In Bullying Statistics, Cyber Bullying

Percentages of Cyber Bullying Are Often Based on Very Limited Data

Bullying has been around for decades. Most people can remember an instance of it occurring in grade school or high school in at least every generation alive over the age of 20. That said, cyber bullying is a result of technology and smart devices becoming far more prevalent and available, as well as social media access on the Internet. As a result, experts are now tracking percentages of cyber bullying as a separate behavior segment of bullying studies.

To properly track percentages of cyber bullying, it helps to have a clear definition of what behavior counts. Most will agree that cyber bullying requires use of harmful communication over the Internet. Both use of computers and smart devices can be grouped into the same category, what matters is the use of email, electronic messaging or social media as the communication format. This practice can be in the form of texting, spreading conversations online in forums, stealing or hacking into an email account and sending false messages from it, faking an identity online, or spreading embarrassing photos of a person online.

When narrowed down as a category using the above criteria, percentages of cyber bullying begin to come into play as a subset of regular bullying statistics. It allows a number of measurements and powerful statements to be made based on the actual case figures. Such statements can and do include:

  • 1 out of 3 children are bullied via cyber bullying methods.
  • One quarter of teens have experienced some kind of cyber bullying via their cellphones.
  • Half of teens will not tell their parents about cyber bullying experiences.
  • Half of teens have engaged in some kind of cyber bullying, even if it was just a minor form of it.
  • 8 out of 10 teens use a cell phone, making them susceptible to cyber bullying simply by having the communication tool available and using it regularly.

While these statements are strong and convey an idea of cyber bullying prevalence, they do not actually report percentages of cyber bullying. They are summaries of percentages and actual statistical measurements.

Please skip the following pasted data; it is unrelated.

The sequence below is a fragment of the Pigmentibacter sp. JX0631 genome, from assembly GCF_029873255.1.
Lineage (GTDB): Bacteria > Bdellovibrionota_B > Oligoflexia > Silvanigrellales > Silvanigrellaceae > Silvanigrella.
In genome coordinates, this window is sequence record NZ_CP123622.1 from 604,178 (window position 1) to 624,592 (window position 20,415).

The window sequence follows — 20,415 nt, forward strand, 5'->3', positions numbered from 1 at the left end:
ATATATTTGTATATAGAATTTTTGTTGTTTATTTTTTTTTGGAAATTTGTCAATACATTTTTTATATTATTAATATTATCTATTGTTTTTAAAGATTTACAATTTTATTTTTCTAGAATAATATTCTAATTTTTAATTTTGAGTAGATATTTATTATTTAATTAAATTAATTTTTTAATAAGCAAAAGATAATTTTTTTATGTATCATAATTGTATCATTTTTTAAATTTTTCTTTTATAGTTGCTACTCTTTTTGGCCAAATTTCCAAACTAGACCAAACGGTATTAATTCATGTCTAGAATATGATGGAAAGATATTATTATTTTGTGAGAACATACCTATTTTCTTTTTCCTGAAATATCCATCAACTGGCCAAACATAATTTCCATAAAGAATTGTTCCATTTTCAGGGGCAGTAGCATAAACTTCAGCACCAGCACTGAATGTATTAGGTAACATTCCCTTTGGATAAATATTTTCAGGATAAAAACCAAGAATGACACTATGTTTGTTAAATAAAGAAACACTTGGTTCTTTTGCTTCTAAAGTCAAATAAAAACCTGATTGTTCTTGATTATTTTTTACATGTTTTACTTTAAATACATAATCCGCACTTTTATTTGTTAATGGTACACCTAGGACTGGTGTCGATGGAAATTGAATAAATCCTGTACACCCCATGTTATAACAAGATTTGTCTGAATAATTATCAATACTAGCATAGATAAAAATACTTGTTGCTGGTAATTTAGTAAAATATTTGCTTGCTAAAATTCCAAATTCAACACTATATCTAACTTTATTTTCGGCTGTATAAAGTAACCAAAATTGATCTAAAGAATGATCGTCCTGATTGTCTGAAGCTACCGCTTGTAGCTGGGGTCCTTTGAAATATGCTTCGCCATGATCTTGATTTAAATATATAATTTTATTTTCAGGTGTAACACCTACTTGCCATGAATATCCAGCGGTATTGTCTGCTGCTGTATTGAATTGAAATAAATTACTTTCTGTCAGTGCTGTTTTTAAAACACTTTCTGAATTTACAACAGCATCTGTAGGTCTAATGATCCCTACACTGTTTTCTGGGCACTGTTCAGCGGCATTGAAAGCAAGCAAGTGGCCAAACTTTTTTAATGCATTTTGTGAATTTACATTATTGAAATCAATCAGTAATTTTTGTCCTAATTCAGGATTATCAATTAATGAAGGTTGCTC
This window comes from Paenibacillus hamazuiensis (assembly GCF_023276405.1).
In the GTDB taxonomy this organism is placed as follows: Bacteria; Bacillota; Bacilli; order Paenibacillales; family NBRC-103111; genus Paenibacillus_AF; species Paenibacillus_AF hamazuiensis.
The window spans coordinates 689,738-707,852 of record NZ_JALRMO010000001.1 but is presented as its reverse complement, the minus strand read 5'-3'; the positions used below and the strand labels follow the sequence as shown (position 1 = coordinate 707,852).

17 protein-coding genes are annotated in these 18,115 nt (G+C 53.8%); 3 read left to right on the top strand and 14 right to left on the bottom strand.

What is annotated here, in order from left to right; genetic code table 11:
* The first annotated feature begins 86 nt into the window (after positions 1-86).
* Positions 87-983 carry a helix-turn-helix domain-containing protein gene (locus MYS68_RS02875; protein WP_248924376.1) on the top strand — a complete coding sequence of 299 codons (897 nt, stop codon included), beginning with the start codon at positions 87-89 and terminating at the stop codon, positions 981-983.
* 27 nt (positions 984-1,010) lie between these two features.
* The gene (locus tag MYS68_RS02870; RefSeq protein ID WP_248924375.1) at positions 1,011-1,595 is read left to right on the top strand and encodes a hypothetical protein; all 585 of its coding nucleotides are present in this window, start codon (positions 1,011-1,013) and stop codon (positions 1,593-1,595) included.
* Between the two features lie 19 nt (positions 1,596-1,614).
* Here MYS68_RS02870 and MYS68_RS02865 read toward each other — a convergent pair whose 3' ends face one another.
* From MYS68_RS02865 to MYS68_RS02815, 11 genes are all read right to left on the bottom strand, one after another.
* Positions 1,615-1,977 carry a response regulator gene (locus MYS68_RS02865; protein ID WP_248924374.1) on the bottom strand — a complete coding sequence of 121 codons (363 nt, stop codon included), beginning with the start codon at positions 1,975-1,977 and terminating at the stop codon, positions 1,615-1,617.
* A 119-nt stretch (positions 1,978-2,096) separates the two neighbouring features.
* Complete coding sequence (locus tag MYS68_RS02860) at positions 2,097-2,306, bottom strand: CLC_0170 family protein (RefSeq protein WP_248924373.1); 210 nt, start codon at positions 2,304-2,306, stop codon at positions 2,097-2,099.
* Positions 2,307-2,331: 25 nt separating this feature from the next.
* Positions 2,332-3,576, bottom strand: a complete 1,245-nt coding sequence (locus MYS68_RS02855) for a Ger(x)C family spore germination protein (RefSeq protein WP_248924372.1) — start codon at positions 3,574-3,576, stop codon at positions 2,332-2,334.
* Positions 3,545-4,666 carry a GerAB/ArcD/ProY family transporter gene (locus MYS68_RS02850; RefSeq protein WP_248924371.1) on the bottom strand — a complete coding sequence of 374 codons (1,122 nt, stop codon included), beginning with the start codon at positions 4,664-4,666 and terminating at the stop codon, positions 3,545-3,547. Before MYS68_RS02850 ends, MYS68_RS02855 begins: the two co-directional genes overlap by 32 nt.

To find actual statistics and representative percentages, one has to use actual research sources. These are hard to find because no agency is actually tracking cases of bullying across the country. Unlike crimes, which are counted from information provided regularly by police departments, bullying cases have no central repository of information. Instead, many agencies and non-profit groups base their percentages of cyber bullying on limited surveys or studies, usually limited to a small region or a few schools. Then, based on the results, an assumption is expanded or related to all children in a particular conclusion. So, if a survey is done on one or two high schools, and one-fourth of 10th graders say they have been victims of cyber bullying, it’s not uncommon to then see a statement that 25 percent of 10th graders are bullied on the Internet. The link involves a subtle but powerful leap of logic.

Percentages of cyber bullying are also brought to the limelight with spectacular cases that are horrible in and of themselves but in today’s news media gain a lot of attention. These are cases where a student has been harassed and bullied so much she feels the only solution is to commit suicide to stop the emotional pain. Students committed suicide before the Internet and computers as a result of bullying. However, the cases never gained as much attention as they do now in our instantly-accessible Internet world of immediate news. With the case, reporters often dredge up bullying numbers to emphasis how bad of a problem exists among children, goading civic leaders and teachers to do something about via upset parents watching the news.

Has everyone seen a cyber-bullying victim in their school today? The answer is likely, yes. Just like everyone has at least one child with a physical limitation or special needs condition in their school as well. However, the presence of one case doesn’t automatically equate to a conclusion of large percentages of cyber bullying based on actual data. So parents, teachers, educators and most importantly, students, need to take time to understand where such percentages come from. Doing otherwise could actually damage the message that bullying is wrong, dumping it in the same category as people who “cry wolf.”

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